The origin of the name is unknown. There is one theory that the Frays River began when a tree falling across the Colne deflected a branch of the river away from its natural and persistent channel. What seems more likely is that it is a man-made diversion of the River Colne created to power mills in the Uxbridge area. It is also sometimes known as the Uxbridge and Cowley Mill Stream, the Cowley Stream or Colham Mill Stream.
John Fray was Baron Lord Chancellor of the Exchequer in the 15 th century. He had considerable experience of rivers and mills having the commission to maintain navigation of the River Lea for about 20 years between around 1430-1440. As well as owning watermills in Essex, he had interests in many pieces of land across the country, which included a financial interest in Cowley Hall - a property in Hillingdon which adjoins the Frays River. Possibly the Frays River was originally a separate tributary rising in Harefield and that John Fray arranged for a cutting of a link from the Colne to this tributary to supply it with a portion of water from the larger river. The Frays River is fed by the River Colne at a weir near Denham Lock. It runs parallel to the Colne for around four miles before rejoining it south of West Drayton.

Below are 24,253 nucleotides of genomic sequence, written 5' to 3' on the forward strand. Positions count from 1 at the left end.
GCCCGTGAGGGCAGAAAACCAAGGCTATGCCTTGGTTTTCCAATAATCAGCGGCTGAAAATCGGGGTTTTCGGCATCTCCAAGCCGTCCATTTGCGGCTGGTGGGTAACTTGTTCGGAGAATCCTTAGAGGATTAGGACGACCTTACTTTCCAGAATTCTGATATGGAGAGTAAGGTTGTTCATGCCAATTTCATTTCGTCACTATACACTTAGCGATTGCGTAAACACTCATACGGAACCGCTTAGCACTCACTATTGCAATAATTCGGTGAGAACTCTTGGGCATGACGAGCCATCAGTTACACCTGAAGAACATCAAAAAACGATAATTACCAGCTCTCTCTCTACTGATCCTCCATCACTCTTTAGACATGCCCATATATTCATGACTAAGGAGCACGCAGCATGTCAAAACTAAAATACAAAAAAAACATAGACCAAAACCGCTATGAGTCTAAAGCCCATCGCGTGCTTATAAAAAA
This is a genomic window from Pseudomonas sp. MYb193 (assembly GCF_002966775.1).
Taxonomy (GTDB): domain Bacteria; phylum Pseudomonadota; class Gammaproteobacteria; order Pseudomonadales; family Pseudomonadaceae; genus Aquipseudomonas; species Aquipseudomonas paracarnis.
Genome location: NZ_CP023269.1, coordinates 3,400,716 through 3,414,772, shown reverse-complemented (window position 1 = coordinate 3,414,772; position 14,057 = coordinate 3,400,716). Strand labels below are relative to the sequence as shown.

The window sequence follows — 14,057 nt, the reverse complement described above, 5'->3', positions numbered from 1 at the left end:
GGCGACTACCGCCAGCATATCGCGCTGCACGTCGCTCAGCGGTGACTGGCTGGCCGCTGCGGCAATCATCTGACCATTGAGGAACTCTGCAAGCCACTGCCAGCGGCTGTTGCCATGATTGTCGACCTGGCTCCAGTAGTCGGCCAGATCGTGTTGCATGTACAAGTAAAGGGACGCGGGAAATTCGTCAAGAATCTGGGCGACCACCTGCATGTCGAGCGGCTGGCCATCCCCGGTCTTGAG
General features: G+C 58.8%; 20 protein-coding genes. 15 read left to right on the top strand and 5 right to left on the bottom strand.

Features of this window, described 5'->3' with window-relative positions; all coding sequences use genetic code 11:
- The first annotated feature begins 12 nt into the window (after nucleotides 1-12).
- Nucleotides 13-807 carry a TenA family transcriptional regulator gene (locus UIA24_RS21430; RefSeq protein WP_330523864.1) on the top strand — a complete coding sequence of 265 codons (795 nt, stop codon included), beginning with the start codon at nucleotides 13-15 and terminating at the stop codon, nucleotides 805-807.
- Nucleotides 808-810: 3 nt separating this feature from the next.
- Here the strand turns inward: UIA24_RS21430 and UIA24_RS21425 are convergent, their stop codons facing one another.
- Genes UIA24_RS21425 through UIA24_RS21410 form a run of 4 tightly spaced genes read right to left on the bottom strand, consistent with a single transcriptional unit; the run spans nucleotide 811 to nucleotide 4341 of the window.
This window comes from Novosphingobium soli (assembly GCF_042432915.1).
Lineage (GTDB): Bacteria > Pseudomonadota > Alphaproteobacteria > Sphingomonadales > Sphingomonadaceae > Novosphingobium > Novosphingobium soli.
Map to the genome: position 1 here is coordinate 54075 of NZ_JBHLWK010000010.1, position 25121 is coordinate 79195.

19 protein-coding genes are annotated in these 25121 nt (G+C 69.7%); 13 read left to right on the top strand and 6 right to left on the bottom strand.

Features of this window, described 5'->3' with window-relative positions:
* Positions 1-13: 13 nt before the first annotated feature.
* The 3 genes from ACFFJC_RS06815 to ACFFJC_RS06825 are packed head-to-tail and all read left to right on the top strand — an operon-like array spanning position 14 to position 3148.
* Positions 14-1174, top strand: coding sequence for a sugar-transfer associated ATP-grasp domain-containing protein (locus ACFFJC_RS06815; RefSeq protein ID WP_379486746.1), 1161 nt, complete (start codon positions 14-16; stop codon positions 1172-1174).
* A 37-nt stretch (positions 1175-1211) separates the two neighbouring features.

It has also been said that the Frays was made in the 17th century at the wish of the Lord of the Manor to serve the needs of his domain.
When the Grand Junction Canal was constructed from 1793 onwards, Frays River had some influence on the layout.
By 1641 the Frays River powered at least 5 mills. The Frays River continued to power four mills until the 19th century. The last mill, Uxbridge Town Mill or Fountain's Mill, was in operation until after World War Two.
- WATERS, B. Thirteen rivers to the Thames.
- The Uxbridge Record, No. 71, Autumn 1998.
- Victoria County History, volume 4.
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